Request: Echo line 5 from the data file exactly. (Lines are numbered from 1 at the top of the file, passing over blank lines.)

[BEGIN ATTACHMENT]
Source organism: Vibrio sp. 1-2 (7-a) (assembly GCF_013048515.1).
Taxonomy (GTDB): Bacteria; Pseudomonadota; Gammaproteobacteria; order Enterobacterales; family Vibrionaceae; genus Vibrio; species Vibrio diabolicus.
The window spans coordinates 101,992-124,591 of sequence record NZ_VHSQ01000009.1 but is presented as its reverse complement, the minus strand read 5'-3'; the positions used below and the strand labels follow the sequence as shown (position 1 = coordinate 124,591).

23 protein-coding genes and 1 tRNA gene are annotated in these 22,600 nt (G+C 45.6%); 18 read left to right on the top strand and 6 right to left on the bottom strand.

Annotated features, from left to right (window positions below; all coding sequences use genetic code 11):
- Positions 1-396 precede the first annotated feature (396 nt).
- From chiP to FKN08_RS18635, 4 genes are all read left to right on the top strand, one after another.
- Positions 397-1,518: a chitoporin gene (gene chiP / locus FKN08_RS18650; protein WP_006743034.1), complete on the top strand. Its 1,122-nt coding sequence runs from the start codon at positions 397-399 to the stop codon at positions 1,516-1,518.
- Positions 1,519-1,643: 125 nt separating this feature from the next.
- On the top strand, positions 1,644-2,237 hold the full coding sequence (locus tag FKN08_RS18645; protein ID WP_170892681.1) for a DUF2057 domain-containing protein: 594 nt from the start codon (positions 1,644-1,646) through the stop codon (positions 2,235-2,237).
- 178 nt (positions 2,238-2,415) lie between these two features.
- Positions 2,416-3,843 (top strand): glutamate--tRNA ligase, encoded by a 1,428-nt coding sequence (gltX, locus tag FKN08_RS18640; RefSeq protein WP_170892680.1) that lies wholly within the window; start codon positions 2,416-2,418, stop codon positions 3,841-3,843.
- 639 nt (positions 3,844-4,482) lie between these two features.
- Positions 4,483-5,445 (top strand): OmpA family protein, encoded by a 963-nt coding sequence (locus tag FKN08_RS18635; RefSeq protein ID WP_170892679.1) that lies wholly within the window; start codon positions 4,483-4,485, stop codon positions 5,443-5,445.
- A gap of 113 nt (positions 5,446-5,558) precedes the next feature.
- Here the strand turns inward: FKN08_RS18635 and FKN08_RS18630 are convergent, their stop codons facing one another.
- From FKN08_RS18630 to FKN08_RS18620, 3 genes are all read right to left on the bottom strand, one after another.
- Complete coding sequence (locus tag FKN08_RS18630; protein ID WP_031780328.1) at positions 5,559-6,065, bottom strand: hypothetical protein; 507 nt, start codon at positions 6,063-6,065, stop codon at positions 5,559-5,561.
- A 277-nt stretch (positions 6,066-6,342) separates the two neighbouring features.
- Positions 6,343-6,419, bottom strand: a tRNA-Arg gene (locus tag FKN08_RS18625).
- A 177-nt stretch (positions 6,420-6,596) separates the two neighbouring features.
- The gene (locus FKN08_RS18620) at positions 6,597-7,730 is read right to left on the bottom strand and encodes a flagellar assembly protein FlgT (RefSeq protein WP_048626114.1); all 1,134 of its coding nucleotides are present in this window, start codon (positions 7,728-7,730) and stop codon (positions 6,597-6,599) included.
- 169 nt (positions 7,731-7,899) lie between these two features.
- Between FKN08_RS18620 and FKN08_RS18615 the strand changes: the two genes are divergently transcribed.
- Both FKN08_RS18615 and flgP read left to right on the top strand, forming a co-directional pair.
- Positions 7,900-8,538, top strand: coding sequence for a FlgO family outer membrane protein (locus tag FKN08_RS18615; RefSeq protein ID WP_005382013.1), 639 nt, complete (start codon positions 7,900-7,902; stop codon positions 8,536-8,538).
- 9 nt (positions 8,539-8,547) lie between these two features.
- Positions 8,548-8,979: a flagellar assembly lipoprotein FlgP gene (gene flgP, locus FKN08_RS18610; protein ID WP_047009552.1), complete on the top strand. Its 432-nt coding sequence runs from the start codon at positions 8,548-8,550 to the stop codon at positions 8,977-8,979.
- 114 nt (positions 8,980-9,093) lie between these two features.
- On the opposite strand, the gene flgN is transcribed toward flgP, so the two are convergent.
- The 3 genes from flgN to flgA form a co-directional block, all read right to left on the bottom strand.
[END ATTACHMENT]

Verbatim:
Annotated features, from left to right (window positions below; all coding sequences use genetic code 11):